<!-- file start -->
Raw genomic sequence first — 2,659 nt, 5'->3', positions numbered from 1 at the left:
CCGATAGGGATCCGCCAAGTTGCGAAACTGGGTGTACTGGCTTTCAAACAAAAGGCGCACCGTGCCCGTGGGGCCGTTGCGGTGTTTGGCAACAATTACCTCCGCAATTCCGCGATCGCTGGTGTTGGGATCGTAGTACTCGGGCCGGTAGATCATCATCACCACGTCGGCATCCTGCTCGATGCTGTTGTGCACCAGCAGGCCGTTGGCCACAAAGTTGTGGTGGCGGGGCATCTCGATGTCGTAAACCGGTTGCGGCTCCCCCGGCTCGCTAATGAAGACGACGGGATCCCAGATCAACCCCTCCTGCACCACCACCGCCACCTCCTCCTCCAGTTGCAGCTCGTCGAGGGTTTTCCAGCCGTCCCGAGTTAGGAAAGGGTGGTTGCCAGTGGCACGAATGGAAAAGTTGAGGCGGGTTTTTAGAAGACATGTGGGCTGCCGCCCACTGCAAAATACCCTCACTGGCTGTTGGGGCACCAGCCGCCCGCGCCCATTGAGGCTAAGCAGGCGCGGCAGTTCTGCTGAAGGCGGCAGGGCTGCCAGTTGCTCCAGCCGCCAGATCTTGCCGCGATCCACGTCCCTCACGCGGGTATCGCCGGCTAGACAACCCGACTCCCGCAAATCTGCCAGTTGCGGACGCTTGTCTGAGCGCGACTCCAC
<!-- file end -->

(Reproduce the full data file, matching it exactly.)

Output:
Raw genomic sequence first — 2,659 nt, 5'->3', positions numbered from 1 at the left:
CCGATAGGGATCCGCCAAGTTGCGAAACTGGGTGTACTGGCTTTCAAACAAAAGGCGCACCGTGCCCGTGGGGCCGTTGCGGTGTTTGGCAACAATTACCTCCGCAATTCCGCGATCGCTGGTGTTGGGATCGTAGTACTCGGGCCGGTAGATCATCATCACCACGTCGGCATCCTGCTCGATGCTGTTGTGCACCAGCAGGCCGTTGGCCACAAAGTTGTGGTGGCGGGGCATCTCGATGTCGTAAACCGGTTGCGGCTCCCCCGGCTCGCTAATGAAGACGACGGGATCCCAGATCAACCCCTCCTGCACCACCACCGCCACCTCCTCCTCCAGTTGCAGCTCGTCGAGGGTTTTCCAGCCGTCCCGAGTTAGGAAAGGGTGGTTGCCAGTGGCACGAATGGAAAAGTTGAGGCGGGTTTTTAGAAGACATGTGGGCTGCCGCCCACTGCAAAATACCCTCACTGGCTGTTGGGGCACCAGCCGCCCGCGCCCATTGAGGCTAAGCAGGCGCGGCAGTTCTGCTGAAGGCGGCAGGGCTGCCAGTTGCTCCAGCCGCCAGATCTTGCCGCGATCCACGTCCCTCACGCGGGTATCGCCGGCTAGACAACCCGACTCCCGCAAATCTGCCAGTTGCGGACGCTTGTCTGAGCGCGACTCCAC